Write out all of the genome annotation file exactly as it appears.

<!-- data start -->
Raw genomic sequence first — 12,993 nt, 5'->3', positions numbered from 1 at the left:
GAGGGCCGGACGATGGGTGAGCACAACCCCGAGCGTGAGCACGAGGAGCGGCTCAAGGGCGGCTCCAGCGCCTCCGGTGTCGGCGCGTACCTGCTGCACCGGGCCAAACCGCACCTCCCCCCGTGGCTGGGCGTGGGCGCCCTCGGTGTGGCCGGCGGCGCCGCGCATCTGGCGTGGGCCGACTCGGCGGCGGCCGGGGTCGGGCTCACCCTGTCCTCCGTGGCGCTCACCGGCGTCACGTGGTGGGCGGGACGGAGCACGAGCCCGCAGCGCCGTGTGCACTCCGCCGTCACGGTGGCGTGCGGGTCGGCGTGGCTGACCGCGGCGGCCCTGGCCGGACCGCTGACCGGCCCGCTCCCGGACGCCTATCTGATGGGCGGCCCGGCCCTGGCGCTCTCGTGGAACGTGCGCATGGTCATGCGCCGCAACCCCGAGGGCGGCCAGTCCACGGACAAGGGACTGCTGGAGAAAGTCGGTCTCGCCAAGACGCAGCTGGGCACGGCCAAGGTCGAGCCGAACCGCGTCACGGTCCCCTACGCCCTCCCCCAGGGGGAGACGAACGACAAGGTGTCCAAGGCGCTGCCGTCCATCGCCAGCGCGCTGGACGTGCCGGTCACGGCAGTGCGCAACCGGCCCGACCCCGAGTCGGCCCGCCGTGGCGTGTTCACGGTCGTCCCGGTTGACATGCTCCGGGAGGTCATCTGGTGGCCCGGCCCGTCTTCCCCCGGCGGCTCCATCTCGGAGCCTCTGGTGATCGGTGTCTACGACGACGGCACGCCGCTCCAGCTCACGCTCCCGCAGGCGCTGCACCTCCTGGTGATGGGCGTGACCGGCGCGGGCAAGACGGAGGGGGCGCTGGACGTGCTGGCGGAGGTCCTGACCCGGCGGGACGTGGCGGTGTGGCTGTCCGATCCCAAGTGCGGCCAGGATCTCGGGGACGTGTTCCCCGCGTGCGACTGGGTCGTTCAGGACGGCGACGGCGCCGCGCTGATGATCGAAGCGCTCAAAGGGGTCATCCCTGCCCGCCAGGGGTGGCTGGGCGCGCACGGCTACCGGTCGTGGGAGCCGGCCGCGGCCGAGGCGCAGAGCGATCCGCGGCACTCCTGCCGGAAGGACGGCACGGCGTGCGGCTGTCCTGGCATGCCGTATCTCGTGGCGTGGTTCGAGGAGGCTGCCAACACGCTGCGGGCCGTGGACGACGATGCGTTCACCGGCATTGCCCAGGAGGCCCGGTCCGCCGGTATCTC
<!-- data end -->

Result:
Raw genomic sequence first — 12,993 nt, 5'->3', positions numbered from 1 at the left:
GAGGGCCGGACGATGGGTGAGCACAACCCCGAGCGTGAGCACGAGGAGCGGCTCAAGGGCGGCTCCAGCGCCTCCGGTGTCGGCGCGTACCTGCTGCACCGGGCCAAACCGCACCTCCCCCCGTGGCTGGGCGTGGGCGCCCTCGGTGTGGCCGGCGGCGCCGCGCATCTGGCGTGGGCCGACTCGGCGGCGGCCGGGGTCGGGCTCACCCTGTCCTCCGTGGCGCTCACCGGCGTCACGTGGTGGGCGGGACGGAGCACGAGCCCGCAGCGCCGTGTGCACTCCGCCGTCACGGTGGCGTGCGGGTCGGCGTGGCTGACCGCGGCGGCCCTGGCCGGACCGCTGACCGGCCCGCTCCCGGACGCCTATCTGATGGGCGGCCCGGCCCTGGCGCTCTCGTGGAACGTGCGCATGGTCATGCGCCGCAACCCCGAGGGCGGCCAGTCCACGGACAAGGGACTGCTGGAGAAAGTCGGTCTCGCCAAGACGCAGCTGGGCACGGCCAAGGTCGAGCCGAACCGCGTCACGGTCCCCTACGCCCTCCCCCAGGGGGAGACGAACGACAAGGTGTCCAAGGCGCTGCCGTCCATCGCCAGCGCGCTGGACGTGCCGGTCACGGCAGTGCGCAACCGGCCCGACCCCGAGTCGGCCCGCCGTGGCGTGTTCACGGTCGTCCCGGTTGACATGCTCCGGGAGGTCATCTGGTGGCCCGGCCCGTCTTCCCCCGGCGGCTCCATCTCGGAGCCTCTGGTGATCGGTGTCTACGACGACGGCACGCCGCTCCAGCTCACGCTCCCGCAGGCGCTGCACCTCCTGGTGATGGGCGTGACCGGCGCGGGCAAGACGGAGGGGGCGCTGGACGTGCTGGCGGAGGTCCTGACCCGGCGGGACGTGGCGGTGTGGCTGTCCGATCCCAAGTGCGGCCAGGATCTCGGGGACGTGTTCCCCGCGTGCGACTGGGTCGTTCAGGACGGCGACGGCGCCGCGCTGATGATCGAAGCGCTCAAAGGGGTCATCCCTGCCCGCCAGGGGTGGCTGGGCGCGCACGGCTACCGGTCGTGGGAGCCGGCCGCGGCCGAGGCGCAGAGCGATCCGCGGCACTCCTGCCGGAAGGACGGCACGGCGTGCGGCTGTCCTGGCATGCCGTATCTCGTGGCGTGGTTCGAGGAGGCTGCCAACACGCTGCGGGCCGTGGACGACGATGCGTTCACCGGCATTGCCCAGGAGGCCCGGTCCGCCGGTATCTC